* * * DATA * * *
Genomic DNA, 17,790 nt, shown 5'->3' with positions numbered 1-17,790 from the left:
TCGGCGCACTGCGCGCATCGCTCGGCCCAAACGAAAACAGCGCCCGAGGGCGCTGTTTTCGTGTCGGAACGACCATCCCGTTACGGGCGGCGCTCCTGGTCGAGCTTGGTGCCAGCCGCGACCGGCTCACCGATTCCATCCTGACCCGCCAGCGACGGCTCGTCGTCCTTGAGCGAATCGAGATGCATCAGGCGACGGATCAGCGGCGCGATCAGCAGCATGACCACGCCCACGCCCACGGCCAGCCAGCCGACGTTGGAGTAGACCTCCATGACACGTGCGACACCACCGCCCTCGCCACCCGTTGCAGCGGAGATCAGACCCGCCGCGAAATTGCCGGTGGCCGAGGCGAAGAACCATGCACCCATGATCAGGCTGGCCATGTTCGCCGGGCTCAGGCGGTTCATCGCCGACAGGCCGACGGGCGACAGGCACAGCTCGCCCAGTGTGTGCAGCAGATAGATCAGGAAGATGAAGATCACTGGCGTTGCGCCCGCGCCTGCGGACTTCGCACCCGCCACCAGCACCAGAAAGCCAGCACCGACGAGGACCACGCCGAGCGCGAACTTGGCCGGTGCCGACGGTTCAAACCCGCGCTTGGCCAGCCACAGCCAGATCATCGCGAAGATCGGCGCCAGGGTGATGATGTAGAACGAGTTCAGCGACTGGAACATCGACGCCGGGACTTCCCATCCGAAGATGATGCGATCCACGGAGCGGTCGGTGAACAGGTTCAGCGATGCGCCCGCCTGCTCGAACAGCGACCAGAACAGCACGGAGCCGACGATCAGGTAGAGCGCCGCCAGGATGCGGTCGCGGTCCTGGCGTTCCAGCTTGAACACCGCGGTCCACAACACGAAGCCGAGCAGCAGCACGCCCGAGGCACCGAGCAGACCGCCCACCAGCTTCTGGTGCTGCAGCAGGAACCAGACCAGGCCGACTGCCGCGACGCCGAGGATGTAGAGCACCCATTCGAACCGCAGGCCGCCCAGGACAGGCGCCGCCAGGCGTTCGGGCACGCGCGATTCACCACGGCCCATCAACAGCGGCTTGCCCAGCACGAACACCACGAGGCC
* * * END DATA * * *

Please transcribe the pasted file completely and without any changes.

Genomic DNA, 17,790 nt, shown 5'->3' with positions numbered 1-17,790 from the left:
TCGGCGCACTGCGCGCATCGCTCGGCCCAAACGAAAACAGCGCCCGAGGGCGCTGTTTTCGTGTCGGAACGACCATCCCGTTACGGGCGGCGCTCCTGGTCGAGCTTGGTGCCAGCCGCGACCGGCTCACCGATTCCATCCTGACCCGCCAGCGACGGCTCGTCGTCCTTGAGCGAATCGAGATGCATCAGGCGACGGATCAGCGGCGCGATCAGCAGCATGACCACGCCCACGCCCACGGCCAGCCAGCCGACGTTGGAGTAGACCTCCATGACACGTGCGACACCACCGCCCTCGCCACCCGTTGCAGCGGAGATCAGACCCGCCGCGAAATTGCCGGTGGCCGAGGCGAAGAACCATGCACCCATGATCAGGCTGGCCATGTTCGCCGGGCTCAGGCGGTTCATCGCCGACAGGCCGACGGGCGACAGGCACAGCTCGCCCAGTGTGTGCAGCAGATAGATCAGGAAGATGAAGATCACTGGCGTTGCGCCCGCGCCTGCGGACTTCGCACCCGCCACCAGCACCAGAAAGCCAGCACCGACGAGGACCACGCCGAGCGCGAACTTGGCCGGTGCCGACGGTTCAAACCCGCGCTTGGCCAGCCACAGCCAGATCATCGCGAAGATCGGCGCCAGGGTGATGATGTAGAACGAGTTCAGCGACTGGAACATCGACGCCGGGACTTCCCATCCGAAGATGATGCGATCCACGGAGCGGTCGGTGAACAGGTTCAGCGATGCGCCCGCCTGCTCGAACAGCGACCAGAACAGCACGGAGCCGACGATCAGGTAGAGCGCCGCCAGGATGCGGTCGCGGTCCTGGCGTTCCAGCTTGAACACCGCGGTCCACAACACGAAGCCGAGCAGCAGCACGCCCGAGGCACCGAGCAGACCGCCCACCAGCTTCTGGTGCTGCAGCAGGAACCAGACCAGGCCGACTGCCGCGACGCCGAGGATGTAGAGCACCCATTCGAACCGCAGGCCGCCCAGGACAGGCGCCGCCAGGCGTTCGGGCACGCGCGATTCACCACGGCCCATCAACAGCGGCTTGCCCAGCACGAACACCACGAGGCC